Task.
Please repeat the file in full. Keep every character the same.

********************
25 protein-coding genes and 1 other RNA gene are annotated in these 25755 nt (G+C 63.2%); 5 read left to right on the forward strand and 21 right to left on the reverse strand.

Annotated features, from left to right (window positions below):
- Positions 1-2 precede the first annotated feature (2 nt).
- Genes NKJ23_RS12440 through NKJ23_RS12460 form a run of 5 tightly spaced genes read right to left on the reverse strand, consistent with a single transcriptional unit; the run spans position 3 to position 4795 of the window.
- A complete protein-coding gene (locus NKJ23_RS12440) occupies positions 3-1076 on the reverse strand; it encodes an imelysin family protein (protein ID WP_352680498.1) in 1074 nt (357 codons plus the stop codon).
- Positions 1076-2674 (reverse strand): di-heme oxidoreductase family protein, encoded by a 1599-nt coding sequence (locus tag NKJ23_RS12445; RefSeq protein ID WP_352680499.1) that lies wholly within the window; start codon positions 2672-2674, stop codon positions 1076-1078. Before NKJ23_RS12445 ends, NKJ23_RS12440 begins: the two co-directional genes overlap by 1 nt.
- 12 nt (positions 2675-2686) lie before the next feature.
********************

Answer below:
25 protein-coding genes and 1 other RNA gene are annotated in these 25755 nt (G+C 63.2%); 5 read left to right on the forward strand and 21 right to left on the reverse strand.

Annotated features, from left to right (window positions below):
- Positions 1-2 precede the first annotated feature (2 nt).
- Genes NKJ23_RS12440 through NKJ23_RS12460 form a run of 5 tightly spaced genes read right to left on the reverse strand, consistent with a single transcriptional unit; the run spans position 3 to position 4795 of the window.
- A complete protein-coding gene (locus NKJ23_RS12440) occupies positions 3-1076 on the reverse strand; it encodes an imelysin family protein (protein ID WP_352680498.1) in 1074 nt (357 codons plus the stop codon).
- Positions 1076-2674 (reverse strand): di-heme oxidoreductase family protein, encoded by a 1599-nt coding sequence (locus tag NKJ23_RS12445; RefSeq protein ID WP_352680499.1) that lies wholly within the window; start codon positions 2672-2674, stop codon positions 1076-1078. Before NKJ23_RS12445 ends, NKJ23_RS12440 begins: the two co-directional genes overlap by 1 nt.
- 12 nt (positions 2675-2686) lie before the next feature.